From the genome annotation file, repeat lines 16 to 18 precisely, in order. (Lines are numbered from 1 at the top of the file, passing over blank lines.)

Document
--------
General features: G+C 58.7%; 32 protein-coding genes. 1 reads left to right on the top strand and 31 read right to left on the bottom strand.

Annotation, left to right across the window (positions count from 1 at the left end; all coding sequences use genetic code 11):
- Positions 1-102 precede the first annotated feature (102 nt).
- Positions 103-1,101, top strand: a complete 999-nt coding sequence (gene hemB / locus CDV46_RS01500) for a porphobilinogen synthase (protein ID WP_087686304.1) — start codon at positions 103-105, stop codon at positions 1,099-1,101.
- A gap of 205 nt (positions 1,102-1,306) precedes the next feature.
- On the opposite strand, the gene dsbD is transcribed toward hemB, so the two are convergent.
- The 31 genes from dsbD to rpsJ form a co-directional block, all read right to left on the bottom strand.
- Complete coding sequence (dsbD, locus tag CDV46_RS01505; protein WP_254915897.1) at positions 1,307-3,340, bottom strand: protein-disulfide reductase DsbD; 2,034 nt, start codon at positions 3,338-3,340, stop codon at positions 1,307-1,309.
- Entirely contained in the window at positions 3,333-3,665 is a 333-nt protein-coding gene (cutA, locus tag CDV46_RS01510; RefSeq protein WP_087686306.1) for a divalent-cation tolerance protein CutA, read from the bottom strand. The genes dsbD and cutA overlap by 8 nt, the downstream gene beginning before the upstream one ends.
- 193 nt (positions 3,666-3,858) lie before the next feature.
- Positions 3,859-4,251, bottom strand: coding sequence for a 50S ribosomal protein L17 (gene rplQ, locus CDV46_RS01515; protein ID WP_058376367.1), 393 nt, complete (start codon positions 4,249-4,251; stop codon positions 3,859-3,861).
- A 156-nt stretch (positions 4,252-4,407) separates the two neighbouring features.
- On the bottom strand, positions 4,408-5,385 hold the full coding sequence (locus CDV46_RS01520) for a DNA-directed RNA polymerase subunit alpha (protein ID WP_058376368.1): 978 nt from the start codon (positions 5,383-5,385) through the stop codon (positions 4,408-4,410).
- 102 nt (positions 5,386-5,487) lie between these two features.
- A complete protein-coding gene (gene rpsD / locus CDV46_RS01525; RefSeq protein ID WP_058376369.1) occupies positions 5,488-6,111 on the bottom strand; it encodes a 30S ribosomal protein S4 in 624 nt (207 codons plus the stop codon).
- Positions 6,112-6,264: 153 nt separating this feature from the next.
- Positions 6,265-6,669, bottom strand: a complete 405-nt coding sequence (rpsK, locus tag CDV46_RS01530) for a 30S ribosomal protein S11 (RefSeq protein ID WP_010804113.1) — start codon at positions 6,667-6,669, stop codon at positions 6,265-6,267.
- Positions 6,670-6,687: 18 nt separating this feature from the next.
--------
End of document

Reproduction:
- Positions 6,112-6,264: 153 nt separating this feature from the next.
- Positions 6,265-6,669, bottom strand: a complete 405-nt coding sequence (rpsK, locus tag CDV46_RS01530) for a 30S ribosomal protein S11 (RefSeq protein ID WP_010804113.1) — start codon at positions 6,667-6,669, stop codon at positions 6,265-6,267.
- Positions 6,670-6,687: 18 nt separating this feature from the next.